Robert Hendrix, 47, was convicted in the August 1990 murders of his cousin Elmer Scott and Scott’s wife, Michelle, in Lake County. According to the Orlando Sentinel,  Scott was killed to keep him from testifying in an upcoming armed robbery case that could have resulted in Hendrix serving life in prison. Scott’s wife was then killed because she could identify Hendrix.

Hendrix is slated for execution on April 23. His attorneys argued that he had ineffective counsel, that the trial judge was biased, and that the prosecutors committed a Brady violation by withholding evidence about an informer. However, the Court ruled that his claims were without merit, and at this time his execution is set to proceed.


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News From Florida’s Death Row

Editorial: How Florida’s Death Penalty Is Killing Us: Now is the time that Florida must reform its criminal justice system by taking a closer look at what Florida’s death penalty says about us as a civilization, as well as the 401 people who are currently on Florida’s death row. Some argue and believe that having Florida’s death penalty somehow discourages murder. Yet, the statistics tell another story. For instance, in 2010 the average murder rate in states with death penalties was 4.6 per 100,000 while the average murder rate for states without the death penalty was only 2.9 per 100,000.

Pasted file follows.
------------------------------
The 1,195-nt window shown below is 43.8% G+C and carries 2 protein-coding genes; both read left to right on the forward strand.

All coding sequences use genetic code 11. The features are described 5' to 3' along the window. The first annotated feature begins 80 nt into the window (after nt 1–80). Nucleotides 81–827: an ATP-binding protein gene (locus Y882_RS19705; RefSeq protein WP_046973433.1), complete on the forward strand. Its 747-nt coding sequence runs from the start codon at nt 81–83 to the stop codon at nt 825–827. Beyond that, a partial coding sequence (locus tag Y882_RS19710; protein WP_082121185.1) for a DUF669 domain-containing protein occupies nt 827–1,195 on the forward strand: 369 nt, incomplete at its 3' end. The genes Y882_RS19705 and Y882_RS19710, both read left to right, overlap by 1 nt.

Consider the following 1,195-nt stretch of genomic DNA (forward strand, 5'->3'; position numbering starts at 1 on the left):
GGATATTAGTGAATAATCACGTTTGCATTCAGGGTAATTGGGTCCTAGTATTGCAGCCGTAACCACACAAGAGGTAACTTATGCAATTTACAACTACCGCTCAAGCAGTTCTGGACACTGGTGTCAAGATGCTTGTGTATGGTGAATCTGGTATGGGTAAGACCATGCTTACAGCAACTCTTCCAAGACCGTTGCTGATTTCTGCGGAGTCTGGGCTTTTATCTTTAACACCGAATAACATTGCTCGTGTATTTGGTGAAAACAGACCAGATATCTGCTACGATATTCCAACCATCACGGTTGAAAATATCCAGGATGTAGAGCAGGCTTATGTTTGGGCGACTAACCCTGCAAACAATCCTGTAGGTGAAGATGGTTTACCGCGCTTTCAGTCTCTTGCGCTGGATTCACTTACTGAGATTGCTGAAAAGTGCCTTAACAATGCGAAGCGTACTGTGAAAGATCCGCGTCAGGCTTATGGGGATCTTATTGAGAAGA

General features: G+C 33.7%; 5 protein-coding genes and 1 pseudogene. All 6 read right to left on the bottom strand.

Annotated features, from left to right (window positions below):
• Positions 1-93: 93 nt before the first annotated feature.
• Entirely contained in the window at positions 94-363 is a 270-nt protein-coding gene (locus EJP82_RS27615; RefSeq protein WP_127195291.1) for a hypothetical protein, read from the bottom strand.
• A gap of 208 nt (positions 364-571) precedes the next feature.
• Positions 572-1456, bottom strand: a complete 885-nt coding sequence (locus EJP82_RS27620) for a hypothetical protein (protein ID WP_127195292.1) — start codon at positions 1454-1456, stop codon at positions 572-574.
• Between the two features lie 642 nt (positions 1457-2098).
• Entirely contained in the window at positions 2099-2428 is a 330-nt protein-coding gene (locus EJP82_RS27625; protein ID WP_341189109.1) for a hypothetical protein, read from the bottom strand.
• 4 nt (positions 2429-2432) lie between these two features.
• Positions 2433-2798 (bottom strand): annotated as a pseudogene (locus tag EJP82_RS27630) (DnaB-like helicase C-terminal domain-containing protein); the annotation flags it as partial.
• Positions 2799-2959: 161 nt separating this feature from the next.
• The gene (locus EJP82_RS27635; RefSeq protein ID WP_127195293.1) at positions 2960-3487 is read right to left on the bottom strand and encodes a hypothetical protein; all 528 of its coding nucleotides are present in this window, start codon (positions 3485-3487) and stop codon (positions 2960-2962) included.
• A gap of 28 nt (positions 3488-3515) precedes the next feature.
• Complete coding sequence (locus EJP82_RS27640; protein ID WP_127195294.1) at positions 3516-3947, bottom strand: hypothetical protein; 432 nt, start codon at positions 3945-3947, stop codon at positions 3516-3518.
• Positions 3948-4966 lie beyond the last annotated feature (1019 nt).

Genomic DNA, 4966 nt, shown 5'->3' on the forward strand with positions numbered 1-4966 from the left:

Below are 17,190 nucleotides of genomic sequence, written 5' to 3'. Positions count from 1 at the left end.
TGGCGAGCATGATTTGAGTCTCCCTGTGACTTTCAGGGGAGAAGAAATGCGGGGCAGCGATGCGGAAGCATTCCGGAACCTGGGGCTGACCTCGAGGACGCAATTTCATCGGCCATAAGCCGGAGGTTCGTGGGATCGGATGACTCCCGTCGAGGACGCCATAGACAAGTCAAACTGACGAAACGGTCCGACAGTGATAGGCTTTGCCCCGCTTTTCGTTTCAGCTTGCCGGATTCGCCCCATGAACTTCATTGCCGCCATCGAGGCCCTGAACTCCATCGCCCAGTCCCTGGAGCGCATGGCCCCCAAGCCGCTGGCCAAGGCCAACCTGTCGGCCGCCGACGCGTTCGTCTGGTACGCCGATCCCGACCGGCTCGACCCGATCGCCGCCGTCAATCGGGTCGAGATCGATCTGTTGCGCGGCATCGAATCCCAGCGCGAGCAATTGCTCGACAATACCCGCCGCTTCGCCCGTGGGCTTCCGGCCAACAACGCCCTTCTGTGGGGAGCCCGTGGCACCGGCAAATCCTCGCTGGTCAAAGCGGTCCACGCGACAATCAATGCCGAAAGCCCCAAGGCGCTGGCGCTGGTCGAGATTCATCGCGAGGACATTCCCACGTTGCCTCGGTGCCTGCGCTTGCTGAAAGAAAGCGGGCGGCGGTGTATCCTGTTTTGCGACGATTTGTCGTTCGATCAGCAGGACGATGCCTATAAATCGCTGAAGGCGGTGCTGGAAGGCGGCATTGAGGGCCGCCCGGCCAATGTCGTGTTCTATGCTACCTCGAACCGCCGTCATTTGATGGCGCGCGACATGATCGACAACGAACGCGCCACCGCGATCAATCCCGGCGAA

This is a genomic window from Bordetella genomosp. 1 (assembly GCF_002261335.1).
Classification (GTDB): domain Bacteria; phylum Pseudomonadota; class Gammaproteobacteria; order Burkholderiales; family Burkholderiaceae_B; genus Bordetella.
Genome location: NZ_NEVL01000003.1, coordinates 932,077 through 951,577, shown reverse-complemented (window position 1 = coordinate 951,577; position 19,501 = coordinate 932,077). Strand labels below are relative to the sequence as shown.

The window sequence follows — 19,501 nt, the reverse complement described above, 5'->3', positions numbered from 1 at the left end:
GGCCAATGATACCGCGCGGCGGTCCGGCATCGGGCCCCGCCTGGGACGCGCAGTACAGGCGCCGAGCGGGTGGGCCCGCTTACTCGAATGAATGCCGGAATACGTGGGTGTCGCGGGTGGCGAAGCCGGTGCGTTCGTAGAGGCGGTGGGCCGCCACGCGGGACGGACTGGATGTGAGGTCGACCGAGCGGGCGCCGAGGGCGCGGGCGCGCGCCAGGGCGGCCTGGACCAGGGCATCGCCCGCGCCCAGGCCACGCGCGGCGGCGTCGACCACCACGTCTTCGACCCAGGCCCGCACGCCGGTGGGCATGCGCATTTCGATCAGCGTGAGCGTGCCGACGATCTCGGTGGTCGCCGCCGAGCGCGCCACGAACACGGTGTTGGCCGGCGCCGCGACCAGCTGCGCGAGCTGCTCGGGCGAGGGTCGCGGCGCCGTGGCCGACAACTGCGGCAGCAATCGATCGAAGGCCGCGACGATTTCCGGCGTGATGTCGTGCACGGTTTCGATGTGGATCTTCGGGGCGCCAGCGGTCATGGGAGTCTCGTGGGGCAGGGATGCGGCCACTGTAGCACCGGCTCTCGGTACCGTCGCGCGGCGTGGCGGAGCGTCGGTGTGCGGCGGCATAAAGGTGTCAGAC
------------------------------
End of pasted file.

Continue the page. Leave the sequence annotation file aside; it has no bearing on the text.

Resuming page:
New Florida Death Sentence: Convicted Killer Gets Two Death Sentences in 2009 Titusville Double Murder:  Terence Tabius Oliver was given two death sentences in a Viera courtoom last week for a double murder from 2009. Oliver, 36, was found guilty of two counts of first-degree murder following a jury trial in March. Oliver allegedly shot and killed Andrea Richardson, 36, and Krystal Pinson, 25, at Richardson’s Titusville home on July 21, 2009.

Death Row Inmate’s Appeal Denied in 1976 Slaying of Teen:  Accused in the 1976 shooting death of a Bonita Springs teenager he once dated, Harold Gene Lucas has sat on Florida’s death row for more than 35 years. But his time there could be coming to an end.

The U.S. Court of Appeals in Atlanta on Friday denied Lucas’s petition for a writ of habeas corpus, which would have allowed him to appear in court for the government to determine whether it has the right to keep him incarcerated. Although further appeals are likely, “his options are wearing thin,” said Samantha Syoen, a spokeswoman for the State Attorney’s Office.